I’ve been meaning to write up the Religious Souls for about 4.5 years and the only reason I took this long was partially because I was hoping (now and then) to find a way to reissue their records (alas, I’m poorly equipped and a couple of the labels I initially approached took pass). But should tell you how much I think this group is fascinating. Song for song, the Religious Souls (aka the Kingcannon family) are, in my book, one of the best gospel soul groups to have ever been recorded. It’s not like other gospel albums where there’s one or two soul or funk songs interspersed with more traditional gospel styles; every cut on their albums is seeped in R&B/funk aesthetics, with incredibly rich arrangements and a real gift for falsetto vocals. If it wasn’t for the relatively poor recording/engineering quality (and obscurity) of their first two albums, I have no doubt these would be stone-cold classics. As it is, they’re barely known about as it is (though apparently, my man Lyrics Born knows about ’em).
I had the great privilege to interview Bishop Reggie Kingcannon, who was one of the core of the group and got some of the story behind the group. They began originally in the late ’60s and early ’70s, one of the many groups likely inspired by the success of the Jackson 5 (though they rocked seven in their clan). However, before they had a chance to record, David Kingcannon (who played guitar) had a “calling” to join the ministry, seemingly ending their record ambitions.
Though not originally from the Colorado area, they ended up Denver when patriarch Rev. Earl Kingcannon took over as pastor of the Pentecostal Faith Temple Church of God In Christ in Denver and when the family performed in concert there, they came to the attention of Brother Al, self-billed “America’s #1 Gospel DJ” who broadcast on at least four stations: KBRN (Denver), WSUM (Cleveland), WHKK (Cincinnati) and WPFB (Middleton, OH) and he convinced the group to let him exec produce their debut album, Sinner Man.
9 of the 10 songs on their debut were written by members of the Kingcannon family and they recorded the LP at Music Plant Studios in Denver and I’m assuming Brother Al took it back to Cincinnati where he had it pressed at the custom plant, Artist’s Recording Company. As you can hear on the two songs I picked off, the arrangements and vocals are superlative; their content might have been gospel but at their musical core, this was a soul group, through and through. According to Reggie Kingcannon, the group’s drummer, it was the family’s matriarch, Willa, who did much of the music, with daughter Sarah handling the female lead and sons Reggie and David handling male leads (plus sister Lavern on the bass guitar and I’m assuming the 7th family member, Betty, was on background).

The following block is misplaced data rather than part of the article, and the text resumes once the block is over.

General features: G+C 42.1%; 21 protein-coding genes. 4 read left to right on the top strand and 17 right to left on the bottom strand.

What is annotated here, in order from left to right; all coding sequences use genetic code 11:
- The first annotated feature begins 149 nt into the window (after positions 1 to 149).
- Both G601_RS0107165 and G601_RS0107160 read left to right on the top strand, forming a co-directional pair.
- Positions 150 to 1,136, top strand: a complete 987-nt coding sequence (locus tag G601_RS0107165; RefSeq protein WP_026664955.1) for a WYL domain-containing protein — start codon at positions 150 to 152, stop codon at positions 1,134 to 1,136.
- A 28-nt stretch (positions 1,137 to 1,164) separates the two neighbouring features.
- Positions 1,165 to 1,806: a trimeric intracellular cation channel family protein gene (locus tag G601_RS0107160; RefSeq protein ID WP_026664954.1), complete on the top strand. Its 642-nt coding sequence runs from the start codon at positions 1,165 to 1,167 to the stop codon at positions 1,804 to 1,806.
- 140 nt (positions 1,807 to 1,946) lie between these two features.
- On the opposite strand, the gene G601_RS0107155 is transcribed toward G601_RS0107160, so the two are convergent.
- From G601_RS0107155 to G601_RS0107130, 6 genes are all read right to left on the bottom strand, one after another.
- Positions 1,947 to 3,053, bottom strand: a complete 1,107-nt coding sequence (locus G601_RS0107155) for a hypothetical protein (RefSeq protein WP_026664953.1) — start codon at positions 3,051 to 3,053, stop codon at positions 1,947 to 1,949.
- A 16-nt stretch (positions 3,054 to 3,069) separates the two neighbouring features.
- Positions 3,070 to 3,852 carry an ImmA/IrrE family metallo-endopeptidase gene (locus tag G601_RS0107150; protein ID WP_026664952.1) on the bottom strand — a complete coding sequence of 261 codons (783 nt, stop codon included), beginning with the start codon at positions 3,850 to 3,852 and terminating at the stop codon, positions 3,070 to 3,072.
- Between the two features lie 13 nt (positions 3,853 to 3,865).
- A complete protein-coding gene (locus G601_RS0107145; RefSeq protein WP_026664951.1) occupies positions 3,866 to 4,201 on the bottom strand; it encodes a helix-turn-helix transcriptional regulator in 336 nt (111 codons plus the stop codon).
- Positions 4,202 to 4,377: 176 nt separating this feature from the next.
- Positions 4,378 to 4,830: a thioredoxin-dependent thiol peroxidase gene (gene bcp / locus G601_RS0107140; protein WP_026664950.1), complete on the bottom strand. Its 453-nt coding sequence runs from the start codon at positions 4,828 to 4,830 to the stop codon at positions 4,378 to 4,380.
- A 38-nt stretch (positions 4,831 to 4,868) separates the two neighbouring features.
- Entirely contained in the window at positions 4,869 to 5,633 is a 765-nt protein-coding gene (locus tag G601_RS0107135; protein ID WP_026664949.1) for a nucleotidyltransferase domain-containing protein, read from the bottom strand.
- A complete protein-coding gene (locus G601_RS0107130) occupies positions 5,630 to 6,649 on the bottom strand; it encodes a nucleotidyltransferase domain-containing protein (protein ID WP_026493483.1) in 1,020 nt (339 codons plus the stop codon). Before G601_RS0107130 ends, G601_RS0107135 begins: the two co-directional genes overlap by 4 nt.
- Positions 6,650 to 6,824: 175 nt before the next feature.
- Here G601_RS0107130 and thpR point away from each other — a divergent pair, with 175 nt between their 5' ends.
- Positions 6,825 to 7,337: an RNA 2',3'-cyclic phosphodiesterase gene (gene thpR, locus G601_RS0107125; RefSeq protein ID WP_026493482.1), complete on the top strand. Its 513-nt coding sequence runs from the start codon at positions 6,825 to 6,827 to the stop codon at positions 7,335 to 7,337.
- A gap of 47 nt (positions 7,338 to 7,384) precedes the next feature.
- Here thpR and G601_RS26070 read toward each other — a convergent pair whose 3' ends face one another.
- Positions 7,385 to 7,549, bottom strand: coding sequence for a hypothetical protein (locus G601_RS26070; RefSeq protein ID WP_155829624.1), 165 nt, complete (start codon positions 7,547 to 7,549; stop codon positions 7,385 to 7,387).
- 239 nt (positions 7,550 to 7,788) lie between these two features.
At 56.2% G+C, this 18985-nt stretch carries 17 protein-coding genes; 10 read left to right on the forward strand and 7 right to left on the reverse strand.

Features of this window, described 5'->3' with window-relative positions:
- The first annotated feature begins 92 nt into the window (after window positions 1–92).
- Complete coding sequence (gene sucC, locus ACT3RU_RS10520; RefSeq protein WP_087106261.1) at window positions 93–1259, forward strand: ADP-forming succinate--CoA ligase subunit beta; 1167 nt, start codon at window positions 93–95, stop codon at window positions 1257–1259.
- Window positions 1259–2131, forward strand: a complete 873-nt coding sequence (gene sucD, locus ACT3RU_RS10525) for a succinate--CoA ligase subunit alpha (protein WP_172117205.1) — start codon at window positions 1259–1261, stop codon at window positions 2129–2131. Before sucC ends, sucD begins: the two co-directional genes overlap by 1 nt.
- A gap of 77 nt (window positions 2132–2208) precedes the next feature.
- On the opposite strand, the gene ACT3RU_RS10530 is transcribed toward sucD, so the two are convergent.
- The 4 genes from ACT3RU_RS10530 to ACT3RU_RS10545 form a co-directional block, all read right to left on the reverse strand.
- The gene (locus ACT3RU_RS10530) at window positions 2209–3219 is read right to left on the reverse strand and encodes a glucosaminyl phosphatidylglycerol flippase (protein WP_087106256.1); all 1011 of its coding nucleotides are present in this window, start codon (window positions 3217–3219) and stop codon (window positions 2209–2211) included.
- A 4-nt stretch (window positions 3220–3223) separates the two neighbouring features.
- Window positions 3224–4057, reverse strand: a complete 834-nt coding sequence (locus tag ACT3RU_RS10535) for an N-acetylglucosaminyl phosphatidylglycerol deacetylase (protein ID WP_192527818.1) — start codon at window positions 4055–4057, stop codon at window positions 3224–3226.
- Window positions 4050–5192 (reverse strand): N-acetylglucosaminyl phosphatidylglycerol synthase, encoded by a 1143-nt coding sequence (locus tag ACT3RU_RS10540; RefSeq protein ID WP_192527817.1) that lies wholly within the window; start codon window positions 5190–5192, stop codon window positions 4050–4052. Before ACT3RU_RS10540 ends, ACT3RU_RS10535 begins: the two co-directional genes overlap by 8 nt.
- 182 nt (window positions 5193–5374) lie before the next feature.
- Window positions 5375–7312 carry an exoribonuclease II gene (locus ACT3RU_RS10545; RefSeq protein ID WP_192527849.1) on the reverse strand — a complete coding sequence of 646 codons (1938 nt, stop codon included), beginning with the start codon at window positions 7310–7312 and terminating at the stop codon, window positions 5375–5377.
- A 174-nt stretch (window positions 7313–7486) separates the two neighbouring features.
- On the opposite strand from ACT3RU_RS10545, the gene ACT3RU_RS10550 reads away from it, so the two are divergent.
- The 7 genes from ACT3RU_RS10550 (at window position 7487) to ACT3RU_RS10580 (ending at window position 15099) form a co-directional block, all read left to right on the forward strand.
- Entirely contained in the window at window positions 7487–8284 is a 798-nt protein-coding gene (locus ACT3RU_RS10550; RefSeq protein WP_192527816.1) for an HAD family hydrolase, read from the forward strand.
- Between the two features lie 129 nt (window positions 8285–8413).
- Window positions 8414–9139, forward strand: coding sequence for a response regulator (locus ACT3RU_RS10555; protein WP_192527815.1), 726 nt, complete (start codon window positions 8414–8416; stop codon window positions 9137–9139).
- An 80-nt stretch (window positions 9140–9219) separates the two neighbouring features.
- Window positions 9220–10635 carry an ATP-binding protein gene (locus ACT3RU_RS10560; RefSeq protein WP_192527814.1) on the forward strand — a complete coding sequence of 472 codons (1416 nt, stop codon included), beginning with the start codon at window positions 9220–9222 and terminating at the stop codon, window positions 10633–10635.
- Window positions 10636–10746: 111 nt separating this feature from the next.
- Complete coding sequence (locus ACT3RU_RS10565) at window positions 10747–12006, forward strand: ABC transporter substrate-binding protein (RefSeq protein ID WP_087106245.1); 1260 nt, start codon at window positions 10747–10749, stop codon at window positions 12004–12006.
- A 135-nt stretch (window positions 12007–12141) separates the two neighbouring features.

Somewhere in that midst, they recorded their second album, Change Me Lord, this time for JCL (Jesus Christ is Lord) Records, in Henderson, TN, home to Clyde Beavers’ Beaverwood Studios. Unfortunately, their second album suffers from two distinct problems. First of all, the engineering was terrible; you can tell from how the vocals are mic-ed and how unbalanced the mix is (if you listen hard, you can hear the organ in the back of “Life Is a Vapor” and I can’t believe they intended to bury it that far back in the mix). Second, the pressing was also low, which means that in order to get the recording loud enough to listen to, you have crank the volume up and that bring its own problems, especially when digitizing from vinyl. Yet, despite all that, the same musical strengths of their first album are still all here.
Unity came out in the mid-80s, by which time, the group had decided to ditch the Religious Souls’ moniker and instead just record under their own name. They had at least one album during this era, Unity, much of which is kind of schlocky ’80s pop/rock but the first two songs on the album still had some of that old magic, just updated with more “modern” production.
Should have shared this with ya’ll years ago but better late than never. Enjoy.